Excerpted From: Christina Morris, The Corrective Value of Prosecutorial Discretion: Reducing Racial Bias Through Screening, Compassion, and Education, 31 Boston University Public Interest Law Journal 275 (Summer, 2022) (233 Footnotes) (Full Document)

ChristinaMorrisThe prosecutor is arguably the most powerful actor within the criminal justice system. This power arises from the prosecutor's nearly unfettered discretion to make charging decisions in criminal cases. The discretion of the prosecutor to add, drop, or change the charges against the defendant is presumptively unreviewable. Prosecutors enjoy such wide discretion because the American criminal justice system values individualized justice. Because no two cases are identical, the prosecutor has a duty to exercise common sense to recognize and account for those differences. Allowing prosecutors to exercise their common sense helps avoid inequitable outcomes that would be produced by a rigid application of the criminal code and lets the process be “tempered by mercy.” As Justice Powell noted in McCleskey v. Kemp, “a [] punishment system that [does] not allow for discretionary acts of leniency '[is] totally alien to our notions of criminal justice.”’

However, that same discretion “makes easy the arbitrary, the discriminatory, and the oppressive” and provides “a fertile bed for corruption.” Prosecutorial misconduct is widespread, but it is difficult to determine the scope of such misconduct. The line between legal and illegal behavior is “thin[,]” and there is little oversight or accountability. While a “lack of accountability” opens the door to blatant abuses of discretion, the issue is often more subtle. Prosecutors exist in a culture of “doing [] justice in a fight between the good and the guilty.” That mindset combined with the inherent subjectivity of prosecutorial decisionmaking leaves prosecutors vulnerable to unconscious biases, in particular, racial bias. Although there are constitutional limitations to curb the most overtly racist prosecutorial misconduct, the law has yet to find a way to adequately address the unconscious biases that are perpetuated within the system. Despite the difficulty of the task, prosecutors must be held accountable for their decisions, as their choices affect the rights and liberties of fellow citizens.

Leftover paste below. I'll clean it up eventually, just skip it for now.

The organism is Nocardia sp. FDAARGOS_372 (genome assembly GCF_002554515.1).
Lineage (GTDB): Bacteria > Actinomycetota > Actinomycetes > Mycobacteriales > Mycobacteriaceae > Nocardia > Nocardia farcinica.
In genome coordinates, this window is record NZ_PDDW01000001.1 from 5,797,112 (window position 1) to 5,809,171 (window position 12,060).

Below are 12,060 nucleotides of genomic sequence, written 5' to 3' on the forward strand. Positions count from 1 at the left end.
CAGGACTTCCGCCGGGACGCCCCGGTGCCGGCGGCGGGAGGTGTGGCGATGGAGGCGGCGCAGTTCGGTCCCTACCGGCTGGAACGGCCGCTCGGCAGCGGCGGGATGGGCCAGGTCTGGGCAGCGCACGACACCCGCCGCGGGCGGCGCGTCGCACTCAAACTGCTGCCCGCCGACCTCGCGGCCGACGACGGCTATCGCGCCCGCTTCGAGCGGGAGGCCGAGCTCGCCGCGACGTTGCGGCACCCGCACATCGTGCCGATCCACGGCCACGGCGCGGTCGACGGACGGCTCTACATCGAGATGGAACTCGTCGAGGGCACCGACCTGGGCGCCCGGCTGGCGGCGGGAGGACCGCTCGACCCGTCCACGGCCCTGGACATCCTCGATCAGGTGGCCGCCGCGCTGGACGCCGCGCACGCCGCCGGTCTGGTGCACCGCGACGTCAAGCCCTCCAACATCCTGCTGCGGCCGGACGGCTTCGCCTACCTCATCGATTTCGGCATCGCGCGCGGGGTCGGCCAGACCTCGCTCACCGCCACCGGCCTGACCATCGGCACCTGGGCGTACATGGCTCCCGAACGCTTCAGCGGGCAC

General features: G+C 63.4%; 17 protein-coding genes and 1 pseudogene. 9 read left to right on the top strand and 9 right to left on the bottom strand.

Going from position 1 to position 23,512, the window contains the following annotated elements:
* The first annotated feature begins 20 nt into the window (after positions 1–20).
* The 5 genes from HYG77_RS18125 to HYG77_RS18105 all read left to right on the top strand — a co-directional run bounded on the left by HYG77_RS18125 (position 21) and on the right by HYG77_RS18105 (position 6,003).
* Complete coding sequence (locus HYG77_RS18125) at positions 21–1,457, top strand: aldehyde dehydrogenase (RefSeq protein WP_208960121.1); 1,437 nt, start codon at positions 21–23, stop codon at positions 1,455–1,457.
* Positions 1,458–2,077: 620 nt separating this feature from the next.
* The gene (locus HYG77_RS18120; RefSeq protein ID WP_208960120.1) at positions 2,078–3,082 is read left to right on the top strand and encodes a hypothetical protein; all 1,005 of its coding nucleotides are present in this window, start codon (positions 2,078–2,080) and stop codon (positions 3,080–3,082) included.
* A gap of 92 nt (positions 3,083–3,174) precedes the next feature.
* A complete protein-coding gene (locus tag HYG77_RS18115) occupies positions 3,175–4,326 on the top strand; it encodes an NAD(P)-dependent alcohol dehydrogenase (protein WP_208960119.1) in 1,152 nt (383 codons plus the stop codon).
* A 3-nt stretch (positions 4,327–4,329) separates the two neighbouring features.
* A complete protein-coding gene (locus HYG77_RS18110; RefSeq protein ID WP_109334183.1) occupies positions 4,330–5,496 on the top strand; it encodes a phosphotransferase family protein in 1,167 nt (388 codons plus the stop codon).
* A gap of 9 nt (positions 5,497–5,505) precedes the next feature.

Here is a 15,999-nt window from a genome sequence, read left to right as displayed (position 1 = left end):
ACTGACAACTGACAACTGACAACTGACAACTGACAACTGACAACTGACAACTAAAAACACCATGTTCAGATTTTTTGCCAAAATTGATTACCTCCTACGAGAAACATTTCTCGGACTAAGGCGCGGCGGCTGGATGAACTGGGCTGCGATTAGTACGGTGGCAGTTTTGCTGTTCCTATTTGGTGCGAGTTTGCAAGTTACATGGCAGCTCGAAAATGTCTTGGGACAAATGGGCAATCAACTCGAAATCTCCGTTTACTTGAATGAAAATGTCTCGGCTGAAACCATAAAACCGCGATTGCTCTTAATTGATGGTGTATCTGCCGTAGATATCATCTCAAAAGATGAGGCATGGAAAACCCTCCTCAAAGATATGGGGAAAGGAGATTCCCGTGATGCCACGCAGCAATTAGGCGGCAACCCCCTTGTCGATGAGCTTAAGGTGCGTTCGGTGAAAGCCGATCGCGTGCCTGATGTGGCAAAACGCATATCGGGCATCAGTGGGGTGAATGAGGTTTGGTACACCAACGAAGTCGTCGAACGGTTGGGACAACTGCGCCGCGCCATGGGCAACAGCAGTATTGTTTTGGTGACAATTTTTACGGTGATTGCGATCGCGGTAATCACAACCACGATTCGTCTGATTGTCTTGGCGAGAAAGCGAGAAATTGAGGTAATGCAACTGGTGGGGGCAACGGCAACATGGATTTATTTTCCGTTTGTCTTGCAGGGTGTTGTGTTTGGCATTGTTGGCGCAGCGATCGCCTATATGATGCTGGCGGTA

Thus, any attempts at prosecutorial reform must balance two conflicting goals: accountability and independence. On one hand, prosecutors must be held accountable for their actions because their misconduct can lead to conviction of the innocent or excessive punishment of the guilty. On the other hand, prosecutorial independence promotes efficiency and individualized criminal justice outcomes. At present, the laws governing prosecutorial conduct are weighted heavily in favor of independence rather than accountability.